What is it with young men and money? Hand a 19-year-old £50k a week and suddenly taste evaporates in the beams of a Range Rover Overfinch. It’s almost as though coddled young men, given the keys to world, won’t behave with the decorum of a Victorian minister.
But an off-pitch propensity for magenta suits is tough to express at work when the kit man defines what you wear. Which perhaps explains why footballers keen to inject some individuality into their looks tend to go overboard in the one place they have leeway: their hair. And Euro 2016 has offered a plethora of looks for the stylish man to swerve.
Marek Hamsik (Slovakia)
Despite bowing out to Germany, the Slovakian skipper’s performances have encouraged Chelsea to come sniffing. West London stylists, beware.
“It looks like his barber was mid-head shave when he realised he left the oven on,” says Adam Brady, utility style midfielder at Marylebone barber Ruffians.
“And yet Hamsik decided to nurture that little bud of hair. Perhaps he thinks it gives him some stature.”
“He needs to ask his barber to finish the job,” says Brady. Clippers will take care of the faux hawk, genetics the rest.
“Just keep the top a grade or two longer than the back and sides to make the most of his bone structure.”
Dimitri Torbinski (Russia)
The midfielder’s look is more abject than his team’s group stage exit.
“It’s Chuckle Brothers meets Nicola Sturgeon,” says Brady. A Venn diagram no man should inhabit. “Perhaps his mum still does it for him, bowl and all.”
Work with what you’ve got. “His face shape is proportional – he should be pushing the fringe back from, or across, his forehead into a textured, natural look. Not only will he find it easier to head the ball, he’ll also look less like a Lego man.” Win win.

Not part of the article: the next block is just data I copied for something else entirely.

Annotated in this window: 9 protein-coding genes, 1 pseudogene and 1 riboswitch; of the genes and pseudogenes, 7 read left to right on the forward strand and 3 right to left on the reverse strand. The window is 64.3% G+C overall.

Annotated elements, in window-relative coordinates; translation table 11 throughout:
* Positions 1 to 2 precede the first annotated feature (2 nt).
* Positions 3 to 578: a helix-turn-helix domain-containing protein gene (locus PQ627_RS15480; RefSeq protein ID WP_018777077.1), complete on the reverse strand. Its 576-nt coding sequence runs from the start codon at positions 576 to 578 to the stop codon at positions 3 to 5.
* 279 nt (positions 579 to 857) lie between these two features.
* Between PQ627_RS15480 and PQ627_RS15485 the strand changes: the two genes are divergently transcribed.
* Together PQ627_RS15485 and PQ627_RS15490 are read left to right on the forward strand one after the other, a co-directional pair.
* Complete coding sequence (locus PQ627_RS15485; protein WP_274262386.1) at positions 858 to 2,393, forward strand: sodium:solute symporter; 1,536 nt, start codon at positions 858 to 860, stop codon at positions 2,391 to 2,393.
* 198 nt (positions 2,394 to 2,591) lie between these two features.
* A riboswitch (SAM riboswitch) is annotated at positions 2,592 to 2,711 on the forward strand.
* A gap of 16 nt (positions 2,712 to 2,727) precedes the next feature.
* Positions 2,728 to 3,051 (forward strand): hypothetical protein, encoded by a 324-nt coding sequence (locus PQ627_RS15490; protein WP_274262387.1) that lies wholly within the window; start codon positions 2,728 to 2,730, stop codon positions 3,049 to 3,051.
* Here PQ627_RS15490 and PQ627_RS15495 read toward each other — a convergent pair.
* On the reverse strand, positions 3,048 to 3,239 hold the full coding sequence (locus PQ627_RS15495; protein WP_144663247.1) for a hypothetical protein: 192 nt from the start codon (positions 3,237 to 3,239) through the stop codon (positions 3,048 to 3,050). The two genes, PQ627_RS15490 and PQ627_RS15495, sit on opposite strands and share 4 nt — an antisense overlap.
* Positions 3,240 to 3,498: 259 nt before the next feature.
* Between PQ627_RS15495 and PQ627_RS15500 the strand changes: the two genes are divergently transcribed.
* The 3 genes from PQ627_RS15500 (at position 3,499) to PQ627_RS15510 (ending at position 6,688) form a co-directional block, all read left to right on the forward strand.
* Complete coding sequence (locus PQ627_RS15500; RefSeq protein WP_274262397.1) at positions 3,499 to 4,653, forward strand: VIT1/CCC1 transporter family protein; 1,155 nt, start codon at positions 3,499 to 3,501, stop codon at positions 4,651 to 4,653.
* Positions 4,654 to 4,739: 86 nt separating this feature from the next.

Marouane Fellaini (Belgium)
Fellaini’s afro was already divisive, before the dose of Sun-In. “It’s just not appropriate for his long, thin face,” says Brady. “He looks like Sideshow Bob.”
Well, he does have a clown’s first touch.
Like Belgium’s campaign, this might be a lost cause. “Take too much off the sides and his face will appear too long. Take too much overall and he’s a Disney villain,” says Brady.
Less volume will at least give the appearance of control. Until he starts flailing his elbows, of course.
Aron Gunnarsson (Iceland)
Was it the beard that ejected England so unceremoniously? (No, it was decades of structural issues and a sense of national arrogance that’s light years beyond our actual talent.)
But now France have dumped Iceland out, he can trim it without bemoaning lost luck. “It’s just too round, especially with that big space beneath his bottom lip.”
“Take it down to a reasonable length,” says Brady. “Something closer to his face will disguise that odd, hairless bit under his mouth.”
Or just shave the whole thing off.
Stephan el Shaarawy (Italy)
Ahead of the tournament, the Italian coach told his striker he needed to run more. Seems Stephan el Shaarawy took that advice to heart.
“There’s too much height and angle,” says Brady. Maybe he was after some of Sonic’s defence-splitting pace.
“He needs to have the length and width taken out of the crown,” says Brady. “This shouldn’t ever be longer at the back than the front.”
Like his team, he also needs to get wide. “Try a few different directions, not just straight back. Mess it up either side for a tousled, natural look.”
And The Ones That We Couldn’t Fix
Ansi Agolli (Albania)
Agolli’s battle against genetics is as futile as his team’s defence.
Gareth Bale (Wales)
The Welsh Galactico’s hair is part Chris Waddle mullet, part cockatiel. The cut of choice for footballers with a bald spot to hide.
Roman Zozulya (Ukraine)
An on-head example of how oxbow lakes form.
Radja Nainggolan (Belgium)
Like a circular saw has been thrust through his skull. It can only be an attempt to distract from from having Cheryl Cole’s buttocks tattooed on his neck.
Aaron Ramsey (Wales)
The answer to the question, “How can I stop people only watching Gareth all game?”